The Sixth Circuit has held that "either the lodestar or percentage of the fund method of calculating attorney's fees is appropriate in common fund cases, and the determination of which method is appropriate in any given case will depend on its circumstances." Rawlings, 9 F.3d at 517; see also Bowling v. Pfizer, Inc., 102 F.3d 777 (6th Cir. 1996). In Rawlings, the Sixth Circuit stated as follows:

We are aware of the recent trend towards adoption of a percentage of the fund method in [common fund] cases. [citations omitted]. Nonetheless, a number of our sister courts of appeals have recognized that the appropriate method for use in common fund cases depends upon the circumstances of each case. [citations omitted]. In this circuit, we require only that awards of attorney's fees by federal courts in common fund cases be reasonable under the circumstances. [citation omitted].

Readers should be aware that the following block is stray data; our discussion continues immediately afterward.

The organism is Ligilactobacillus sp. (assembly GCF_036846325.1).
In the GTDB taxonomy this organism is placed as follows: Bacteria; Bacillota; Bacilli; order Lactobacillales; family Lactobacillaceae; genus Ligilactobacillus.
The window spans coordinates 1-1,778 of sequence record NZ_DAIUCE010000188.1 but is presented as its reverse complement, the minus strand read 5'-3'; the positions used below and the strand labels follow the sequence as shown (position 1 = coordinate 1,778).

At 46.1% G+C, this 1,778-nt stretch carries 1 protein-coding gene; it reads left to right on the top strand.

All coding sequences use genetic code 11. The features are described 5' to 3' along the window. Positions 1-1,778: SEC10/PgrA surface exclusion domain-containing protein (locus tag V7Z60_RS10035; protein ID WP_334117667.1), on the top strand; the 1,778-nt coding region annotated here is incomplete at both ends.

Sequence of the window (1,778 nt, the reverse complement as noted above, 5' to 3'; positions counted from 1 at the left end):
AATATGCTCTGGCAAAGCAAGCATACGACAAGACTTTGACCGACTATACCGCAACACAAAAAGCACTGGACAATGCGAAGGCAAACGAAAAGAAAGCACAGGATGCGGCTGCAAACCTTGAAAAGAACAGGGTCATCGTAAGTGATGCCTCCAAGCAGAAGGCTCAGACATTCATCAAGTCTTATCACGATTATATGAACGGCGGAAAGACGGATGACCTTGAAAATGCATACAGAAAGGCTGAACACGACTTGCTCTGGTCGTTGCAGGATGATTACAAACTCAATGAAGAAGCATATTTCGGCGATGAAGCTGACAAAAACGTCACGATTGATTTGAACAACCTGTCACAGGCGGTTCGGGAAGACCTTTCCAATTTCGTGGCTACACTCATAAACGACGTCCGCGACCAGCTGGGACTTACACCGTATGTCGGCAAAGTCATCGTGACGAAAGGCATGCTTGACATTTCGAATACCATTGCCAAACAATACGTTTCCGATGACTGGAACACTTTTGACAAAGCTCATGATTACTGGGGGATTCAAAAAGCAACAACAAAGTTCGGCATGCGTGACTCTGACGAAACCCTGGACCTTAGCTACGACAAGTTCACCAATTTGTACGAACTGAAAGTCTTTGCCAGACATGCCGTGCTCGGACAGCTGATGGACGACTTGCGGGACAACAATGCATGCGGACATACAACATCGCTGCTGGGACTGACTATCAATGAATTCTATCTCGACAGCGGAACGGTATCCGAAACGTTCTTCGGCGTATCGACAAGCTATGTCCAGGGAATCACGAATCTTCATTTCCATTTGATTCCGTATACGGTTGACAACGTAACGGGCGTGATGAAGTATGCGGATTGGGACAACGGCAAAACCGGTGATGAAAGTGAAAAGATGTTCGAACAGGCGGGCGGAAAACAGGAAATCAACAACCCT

9 F.3d at 516-517.

The Court finds that it is appropriate to award Class Counsel a percentage of recovery fee in this litigation. In determining what constitutes a reasonable and fair percentage, the Court has considered the following factors which the Sixth Circuit has suggested should be taken into account in ascertaining an appropriate percentage award: (1) the value of the benefit rendered to the class; (2) society's stake in rewarding attorneys who produce such benefits; (3) whether the services were undertaken on a contingent fee basis; (4) the value of the services on an hourly basis; (5) the complexity of the litigation; and (6) ...